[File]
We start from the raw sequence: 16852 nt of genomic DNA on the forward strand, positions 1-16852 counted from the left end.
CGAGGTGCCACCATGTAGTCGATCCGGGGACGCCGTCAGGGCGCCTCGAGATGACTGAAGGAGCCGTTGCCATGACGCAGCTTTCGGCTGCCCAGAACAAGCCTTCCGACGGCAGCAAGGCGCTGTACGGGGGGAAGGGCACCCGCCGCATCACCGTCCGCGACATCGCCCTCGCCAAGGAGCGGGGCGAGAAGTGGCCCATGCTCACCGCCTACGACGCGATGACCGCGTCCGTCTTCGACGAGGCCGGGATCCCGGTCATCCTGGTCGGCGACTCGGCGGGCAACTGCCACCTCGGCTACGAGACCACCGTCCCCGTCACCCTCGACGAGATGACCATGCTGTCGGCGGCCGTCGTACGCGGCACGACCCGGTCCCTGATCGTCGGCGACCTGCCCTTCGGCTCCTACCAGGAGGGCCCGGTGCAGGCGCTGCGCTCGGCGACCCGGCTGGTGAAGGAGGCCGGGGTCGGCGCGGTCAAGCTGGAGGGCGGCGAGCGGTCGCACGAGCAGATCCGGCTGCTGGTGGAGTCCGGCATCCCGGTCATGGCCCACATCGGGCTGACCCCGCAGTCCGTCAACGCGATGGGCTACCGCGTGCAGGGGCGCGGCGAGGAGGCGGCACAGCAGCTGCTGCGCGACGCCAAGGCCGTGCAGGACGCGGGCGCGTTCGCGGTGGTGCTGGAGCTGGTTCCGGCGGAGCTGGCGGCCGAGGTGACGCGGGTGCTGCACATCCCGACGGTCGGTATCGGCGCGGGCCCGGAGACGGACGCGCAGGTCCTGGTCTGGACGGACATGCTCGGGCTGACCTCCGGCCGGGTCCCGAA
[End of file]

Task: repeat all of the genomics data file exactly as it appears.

We start from the raw sequence: 16852 nt of genomic DNA on the forward strand, positions 1-16852 counted from the left end.
CGAGGTGCCACCATGTAGTCGATCCGGGGACGCCGTCAGGGCGCCTCGAGATGACTGAAGGAGCCGTTGCCATGACGCAGCTTTCGGCTGCCCAGAACAAGCCTTCCGACGGCAGCAAGGCGCTGTACGGGGGGAAGGGCACCCGCCGCATCACCGTCCGCGACATCGCCCTCGCCAAGGAGCGGGGCGAGAAGTGGCCCATGCTCACCGCCTACGACGCGATGACCGCGTCCGTCTTCGACGAGGCCGGGATCCCGGTCATCCTGGTCGGCGACTCGGCGGGCAACTGCCACCTCGGCTACGAGACCACCGTCCCCGTCACCCTCGACGAGATGACCATGCTGTCGGCGGCCGTCGTACGCGGCACGACCCGGTCCCTGATCGTCGGCGACCTGCCCTTCGGCTCCTACCAGGAGGGCCCGGTGCAGGCGCTGCGCTCGGCGACCCGGCTGGTGAAGGAGGCCGGGGTCGGCGCGGTCAAGCTGGAGGGCGGCGAGCGGTCGCACGAGCAGATCCGGCTGCTGGTGGAGTCCGGCATCCCGGTCATGGCCCACATCGGGCTGACCCCGCAGTCCGTCAACGCGATGGGCTACCGCGTGCAGGGGCGCGGCGAGGAGGCGGCACAGCAGCTGCTGCGCGACGCCAAGGCCGTGCAGGACGCGGGCGCGTTCGCGGTGGTGCTGGAGCTGGTTCCGGCGGAGCTGGCGGCCGAGGTGACGCGGGTGCTGCACATCCCGACGGTCGGTATCGGCGCGGGCCCGGAGACGGACGCGCAGGTCCTGGTCTGGACGGACATGCTCGGGCTGACCTCCGGCCGGGTCCCGAA